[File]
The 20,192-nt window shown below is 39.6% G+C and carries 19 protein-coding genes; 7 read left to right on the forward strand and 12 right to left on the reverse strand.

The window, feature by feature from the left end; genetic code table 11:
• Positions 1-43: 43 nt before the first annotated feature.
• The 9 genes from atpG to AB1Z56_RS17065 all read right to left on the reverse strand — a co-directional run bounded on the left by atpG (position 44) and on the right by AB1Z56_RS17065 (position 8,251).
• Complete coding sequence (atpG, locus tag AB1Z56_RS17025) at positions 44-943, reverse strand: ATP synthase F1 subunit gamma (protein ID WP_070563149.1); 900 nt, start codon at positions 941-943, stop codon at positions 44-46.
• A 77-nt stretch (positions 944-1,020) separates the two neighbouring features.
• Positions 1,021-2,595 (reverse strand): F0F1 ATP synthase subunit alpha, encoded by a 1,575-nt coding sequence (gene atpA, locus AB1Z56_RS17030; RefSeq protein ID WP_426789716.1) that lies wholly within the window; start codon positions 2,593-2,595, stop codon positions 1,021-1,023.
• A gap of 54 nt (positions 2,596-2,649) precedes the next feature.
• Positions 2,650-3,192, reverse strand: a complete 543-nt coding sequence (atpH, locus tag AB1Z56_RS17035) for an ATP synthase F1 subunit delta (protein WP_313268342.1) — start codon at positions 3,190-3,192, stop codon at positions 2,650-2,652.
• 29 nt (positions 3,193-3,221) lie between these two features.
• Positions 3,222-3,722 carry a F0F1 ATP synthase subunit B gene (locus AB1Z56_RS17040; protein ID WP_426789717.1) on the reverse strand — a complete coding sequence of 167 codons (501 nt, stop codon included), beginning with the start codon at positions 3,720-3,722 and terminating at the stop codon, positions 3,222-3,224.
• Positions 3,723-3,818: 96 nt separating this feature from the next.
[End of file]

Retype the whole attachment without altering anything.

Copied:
The 20,192-nt window shown below is 39.6% G+C and carries 19 protein-coding genes; 7 read left to right on the forward strand and 12 right to left on the reverse strand.

The window, feature by feature from the left end; genetic code table 11:
• Positions 1-43: 43 nt before the first annotated feature.
• The 9 genes from atpG to AB1Z56_RS17065 all read right to left on the reverse strand — a co-directional run bounded on the left by atpG (position 44) and on the right by AB1Z56_RS17065 (position 8,251).
• Complete coding sequence (atpG, locus tag AB1Z56_RS17025) at positions 44-943, reverse strand: ATP synthase F1 subunit gamma (protein ID WP_070563149.1); 900 nt, start codon at positions 941-943, stop codon at positions 44-46.
• A 77-nt stretch (positions 944-1,020) separates the two neighbouring features.
• Positions 1,021-2,595 (reverse strand): F0F1 ATP synthase subunit alpha, encoded by a 1,575-nt coding sequence (gene atpA, locus AB1Z56_RS17030; RefSeq protein ID WP_426789716.1) that lies wholly within the window; start codon positions 2,593-2,595, stop codon positions 1,021-1,023.
• A gap of 54 nt (positions 2,596-2,649) precedes the next feature.
• Positions 2,650-3,192, reverse strand: a complete 543-nt coding sequence (atpH, locus tag AB1Z56_RS17035) for an ATP synthase F1 subunit delta (protein WP_313268342.1) — start codon at positions 3,190-3,192, stop codon at positions 2,650-2,652.
• 29 nt (positions 3,193-3,221) lie between these two features.
• Positions 3,222-3,722 carry a F0F1 ATP synthase subunit B gene (locus AB1Z56_RS17040; protein ID WP_426789717.1) on the reverse strand — a complete coding sequence of 167 codons (501 nt, stop codon included), beginning with the start codon at positions 3,720-3,722 and terminating at the stop codon, positions 3,222-3,224.
• Positions 3,723-3,818: 96 nt separating this feature from the next.